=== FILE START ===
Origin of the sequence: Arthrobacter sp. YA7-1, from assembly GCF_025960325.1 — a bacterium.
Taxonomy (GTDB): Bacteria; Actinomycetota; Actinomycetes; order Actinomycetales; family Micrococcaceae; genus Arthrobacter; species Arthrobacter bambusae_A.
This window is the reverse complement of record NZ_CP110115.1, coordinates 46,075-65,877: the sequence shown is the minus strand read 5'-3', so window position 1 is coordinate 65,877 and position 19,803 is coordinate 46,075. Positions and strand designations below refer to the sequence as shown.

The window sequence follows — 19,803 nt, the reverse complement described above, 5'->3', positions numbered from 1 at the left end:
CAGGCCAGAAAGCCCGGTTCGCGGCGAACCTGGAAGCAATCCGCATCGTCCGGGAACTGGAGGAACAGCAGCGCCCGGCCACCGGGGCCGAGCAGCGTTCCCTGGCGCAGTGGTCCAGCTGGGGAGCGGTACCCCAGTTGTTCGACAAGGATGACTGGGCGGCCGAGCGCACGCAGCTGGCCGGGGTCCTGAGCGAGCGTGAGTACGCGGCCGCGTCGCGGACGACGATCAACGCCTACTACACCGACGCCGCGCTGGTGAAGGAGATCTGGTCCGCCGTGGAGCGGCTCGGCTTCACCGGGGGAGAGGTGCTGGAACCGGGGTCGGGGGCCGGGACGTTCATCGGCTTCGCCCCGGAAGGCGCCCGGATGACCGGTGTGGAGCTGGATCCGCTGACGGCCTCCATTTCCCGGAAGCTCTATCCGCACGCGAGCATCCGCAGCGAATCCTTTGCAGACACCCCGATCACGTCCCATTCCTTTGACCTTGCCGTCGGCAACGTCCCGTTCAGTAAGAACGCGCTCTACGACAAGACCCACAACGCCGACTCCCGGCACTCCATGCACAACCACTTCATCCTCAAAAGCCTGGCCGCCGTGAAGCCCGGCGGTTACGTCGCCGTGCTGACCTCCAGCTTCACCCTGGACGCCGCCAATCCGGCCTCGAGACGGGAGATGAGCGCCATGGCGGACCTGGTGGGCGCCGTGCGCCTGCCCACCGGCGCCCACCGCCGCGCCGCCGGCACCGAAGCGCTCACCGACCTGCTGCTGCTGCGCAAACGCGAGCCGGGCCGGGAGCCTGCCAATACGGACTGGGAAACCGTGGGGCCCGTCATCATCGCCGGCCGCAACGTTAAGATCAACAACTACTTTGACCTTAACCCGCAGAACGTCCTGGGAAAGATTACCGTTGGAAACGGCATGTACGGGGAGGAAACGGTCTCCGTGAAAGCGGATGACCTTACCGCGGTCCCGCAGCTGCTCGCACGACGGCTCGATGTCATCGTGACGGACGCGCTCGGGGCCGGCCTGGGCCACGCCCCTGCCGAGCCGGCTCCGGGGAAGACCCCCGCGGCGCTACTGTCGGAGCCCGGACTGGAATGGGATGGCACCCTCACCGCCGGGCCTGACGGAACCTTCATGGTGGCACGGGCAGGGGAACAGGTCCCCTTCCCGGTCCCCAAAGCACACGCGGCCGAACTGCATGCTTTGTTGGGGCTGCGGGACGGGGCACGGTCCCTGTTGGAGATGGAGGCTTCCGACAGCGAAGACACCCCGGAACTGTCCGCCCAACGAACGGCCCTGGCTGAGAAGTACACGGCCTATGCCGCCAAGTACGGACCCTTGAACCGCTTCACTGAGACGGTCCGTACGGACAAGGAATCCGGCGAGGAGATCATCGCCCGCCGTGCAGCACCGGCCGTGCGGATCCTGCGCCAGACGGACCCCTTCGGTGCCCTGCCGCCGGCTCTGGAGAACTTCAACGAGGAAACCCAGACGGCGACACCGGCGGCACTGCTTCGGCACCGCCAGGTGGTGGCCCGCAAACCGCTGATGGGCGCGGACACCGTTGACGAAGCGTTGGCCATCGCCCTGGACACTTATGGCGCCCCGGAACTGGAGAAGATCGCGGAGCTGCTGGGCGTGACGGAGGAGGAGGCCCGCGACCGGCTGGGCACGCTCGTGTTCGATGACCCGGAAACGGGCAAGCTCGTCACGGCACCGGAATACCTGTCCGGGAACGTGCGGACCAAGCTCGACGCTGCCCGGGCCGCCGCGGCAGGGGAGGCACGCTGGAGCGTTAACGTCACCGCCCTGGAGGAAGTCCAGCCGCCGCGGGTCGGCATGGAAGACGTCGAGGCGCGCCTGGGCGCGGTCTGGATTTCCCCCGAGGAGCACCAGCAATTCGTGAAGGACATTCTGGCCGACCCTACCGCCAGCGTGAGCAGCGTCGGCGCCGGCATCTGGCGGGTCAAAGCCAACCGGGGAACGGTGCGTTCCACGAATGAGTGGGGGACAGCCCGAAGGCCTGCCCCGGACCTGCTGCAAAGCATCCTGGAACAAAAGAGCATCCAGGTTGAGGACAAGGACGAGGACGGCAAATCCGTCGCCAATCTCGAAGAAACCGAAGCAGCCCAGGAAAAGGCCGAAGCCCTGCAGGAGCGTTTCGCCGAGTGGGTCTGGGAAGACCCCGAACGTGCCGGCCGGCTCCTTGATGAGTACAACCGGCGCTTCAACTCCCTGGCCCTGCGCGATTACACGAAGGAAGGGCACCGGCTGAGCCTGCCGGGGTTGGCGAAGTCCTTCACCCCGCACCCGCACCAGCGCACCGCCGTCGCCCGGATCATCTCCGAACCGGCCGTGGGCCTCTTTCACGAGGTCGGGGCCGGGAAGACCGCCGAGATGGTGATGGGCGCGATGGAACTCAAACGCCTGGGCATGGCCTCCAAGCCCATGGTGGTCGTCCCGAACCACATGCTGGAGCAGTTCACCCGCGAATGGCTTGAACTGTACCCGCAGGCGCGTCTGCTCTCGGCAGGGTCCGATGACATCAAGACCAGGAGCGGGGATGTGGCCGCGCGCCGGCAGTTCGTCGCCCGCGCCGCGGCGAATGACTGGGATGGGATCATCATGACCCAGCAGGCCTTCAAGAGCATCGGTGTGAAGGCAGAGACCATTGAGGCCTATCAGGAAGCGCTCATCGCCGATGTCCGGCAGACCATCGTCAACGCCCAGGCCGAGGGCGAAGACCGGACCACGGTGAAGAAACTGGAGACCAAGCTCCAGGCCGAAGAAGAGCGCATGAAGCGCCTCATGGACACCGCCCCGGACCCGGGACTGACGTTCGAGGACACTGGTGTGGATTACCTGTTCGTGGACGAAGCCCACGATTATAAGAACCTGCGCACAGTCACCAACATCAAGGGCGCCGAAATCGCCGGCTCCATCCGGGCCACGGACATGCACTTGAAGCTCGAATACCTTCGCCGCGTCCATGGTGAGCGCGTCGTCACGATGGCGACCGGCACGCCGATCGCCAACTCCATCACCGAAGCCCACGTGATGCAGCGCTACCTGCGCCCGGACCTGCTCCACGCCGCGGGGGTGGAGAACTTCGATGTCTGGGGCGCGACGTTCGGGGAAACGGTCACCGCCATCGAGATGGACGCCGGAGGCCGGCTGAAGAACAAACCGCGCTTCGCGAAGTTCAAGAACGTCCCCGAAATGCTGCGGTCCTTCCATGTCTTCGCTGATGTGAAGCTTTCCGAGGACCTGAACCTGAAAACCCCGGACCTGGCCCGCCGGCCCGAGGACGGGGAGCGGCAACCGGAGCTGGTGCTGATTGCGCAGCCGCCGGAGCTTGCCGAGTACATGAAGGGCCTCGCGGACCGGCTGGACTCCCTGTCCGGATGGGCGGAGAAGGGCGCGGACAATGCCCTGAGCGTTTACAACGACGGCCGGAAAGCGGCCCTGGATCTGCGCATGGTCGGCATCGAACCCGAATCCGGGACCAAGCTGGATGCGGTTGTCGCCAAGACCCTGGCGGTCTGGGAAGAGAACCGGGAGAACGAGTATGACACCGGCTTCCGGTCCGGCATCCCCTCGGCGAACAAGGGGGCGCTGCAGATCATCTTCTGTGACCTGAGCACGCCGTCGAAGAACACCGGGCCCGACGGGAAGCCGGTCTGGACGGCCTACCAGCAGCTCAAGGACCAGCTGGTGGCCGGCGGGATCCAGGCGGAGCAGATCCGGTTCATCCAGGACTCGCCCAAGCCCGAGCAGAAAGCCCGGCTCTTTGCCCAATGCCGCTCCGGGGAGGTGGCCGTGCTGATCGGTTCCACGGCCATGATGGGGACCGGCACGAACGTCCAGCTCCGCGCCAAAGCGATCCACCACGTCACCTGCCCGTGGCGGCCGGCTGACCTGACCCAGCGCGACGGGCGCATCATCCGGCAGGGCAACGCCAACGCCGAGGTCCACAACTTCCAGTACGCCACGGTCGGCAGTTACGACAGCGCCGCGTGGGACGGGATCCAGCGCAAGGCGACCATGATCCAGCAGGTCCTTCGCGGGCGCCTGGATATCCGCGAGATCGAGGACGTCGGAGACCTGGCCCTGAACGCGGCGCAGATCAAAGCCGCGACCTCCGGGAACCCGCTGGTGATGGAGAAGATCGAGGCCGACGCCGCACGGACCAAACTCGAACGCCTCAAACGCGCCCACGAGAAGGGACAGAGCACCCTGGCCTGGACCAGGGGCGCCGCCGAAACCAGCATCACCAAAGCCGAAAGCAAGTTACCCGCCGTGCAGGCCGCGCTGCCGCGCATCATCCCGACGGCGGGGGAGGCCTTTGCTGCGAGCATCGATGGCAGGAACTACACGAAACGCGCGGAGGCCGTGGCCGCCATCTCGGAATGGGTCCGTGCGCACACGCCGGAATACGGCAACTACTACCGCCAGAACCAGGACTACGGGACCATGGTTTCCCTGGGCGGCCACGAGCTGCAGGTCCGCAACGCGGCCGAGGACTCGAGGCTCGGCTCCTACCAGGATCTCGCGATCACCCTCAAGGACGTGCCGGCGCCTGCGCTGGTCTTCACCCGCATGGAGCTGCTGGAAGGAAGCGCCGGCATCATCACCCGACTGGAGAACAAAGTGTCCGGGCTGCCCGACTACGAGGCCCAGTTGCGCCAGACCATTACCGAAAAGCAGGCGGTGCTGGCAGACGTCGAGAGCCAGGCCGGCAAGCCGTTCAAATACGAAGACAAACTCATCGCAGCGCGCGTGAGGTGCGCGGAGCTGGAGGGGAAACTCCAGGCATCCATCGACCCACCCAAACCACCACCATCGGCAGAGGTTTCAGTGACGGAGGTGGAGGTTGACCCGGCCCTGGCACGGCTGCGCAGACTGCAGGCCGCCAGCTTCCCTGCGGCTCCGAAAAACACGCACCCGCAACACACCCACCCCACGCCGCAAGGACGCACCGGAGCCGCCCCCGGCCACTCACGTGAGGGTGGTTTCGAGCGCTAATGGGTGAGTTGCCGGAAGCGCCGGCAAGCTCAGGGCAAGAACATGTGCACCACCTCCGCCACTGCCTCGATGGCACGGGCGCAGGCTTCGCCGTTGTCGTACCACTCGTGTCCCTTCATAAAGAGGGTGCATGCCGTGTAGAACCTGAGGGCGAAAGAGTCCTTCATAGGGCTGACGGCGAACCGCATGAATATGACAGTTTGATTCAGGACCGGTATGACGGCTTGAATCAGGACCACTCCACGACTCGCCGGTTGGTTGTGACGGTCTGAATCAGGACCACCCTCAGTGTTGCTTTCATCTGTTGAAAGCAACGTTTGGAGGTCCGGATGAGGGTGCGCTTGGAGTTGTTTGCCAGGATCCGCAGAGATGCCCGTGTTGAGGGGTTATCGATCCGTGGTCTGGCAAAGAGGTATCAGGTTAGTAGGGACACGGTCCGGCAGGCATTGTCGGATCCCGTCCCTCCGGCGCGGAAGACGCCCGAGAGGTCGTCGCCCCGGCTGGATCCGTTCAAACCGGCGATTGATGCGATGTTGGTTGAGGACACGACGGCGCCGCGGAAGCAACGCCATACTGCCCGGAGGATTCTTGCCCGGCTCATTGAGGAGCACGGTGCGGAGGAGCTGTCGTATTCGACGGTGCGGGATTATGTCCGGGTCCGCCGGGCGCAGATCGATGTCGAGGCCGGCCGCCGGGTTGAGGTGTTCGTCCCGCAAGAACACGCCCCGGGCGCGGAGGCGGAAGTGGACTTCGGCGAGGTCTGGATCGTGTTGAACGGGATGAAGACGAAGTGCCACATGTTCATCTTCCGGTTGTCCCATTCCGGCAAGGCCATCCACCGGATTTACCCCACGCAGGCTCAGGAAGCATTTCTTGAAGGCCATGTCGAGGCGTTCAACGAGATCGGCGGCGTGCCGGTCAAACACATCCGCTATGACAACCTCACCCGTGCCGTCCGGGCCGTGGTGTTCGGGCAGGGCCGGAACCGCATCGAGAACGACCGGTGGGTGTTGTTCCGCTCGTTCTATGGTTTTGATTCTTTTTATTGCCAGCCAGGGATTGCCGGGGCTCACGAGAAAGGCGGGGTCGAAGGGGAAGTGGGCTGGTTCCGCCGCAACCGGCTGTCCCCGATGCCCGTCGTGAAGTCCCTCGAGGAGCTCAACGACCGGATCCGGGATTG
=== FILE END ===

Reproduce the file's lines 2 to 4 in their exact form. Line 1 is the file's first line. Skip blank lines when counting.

Taxonomy (GTDB): Bacteria; Actinomycetota; Actinomycetes; order Actinomycetales; family Micrococcaceae; genus Arthrobacter; species Arthrobacter bambusae_A.
This window is the reverse complement of record NZ_CP110115.1, coordinates 46,075-65,877: the sequence shown is the minus strand read 5'-3', so window position 1 is coordinate 65,877 and position 19,803 is coordinate 46,075. Positions and strand designations below refer to the sequence as shown.

The window sequence follows — 19,803 nt, the reverse complement described above, 5'->3', positions numbered from 1 at the left end: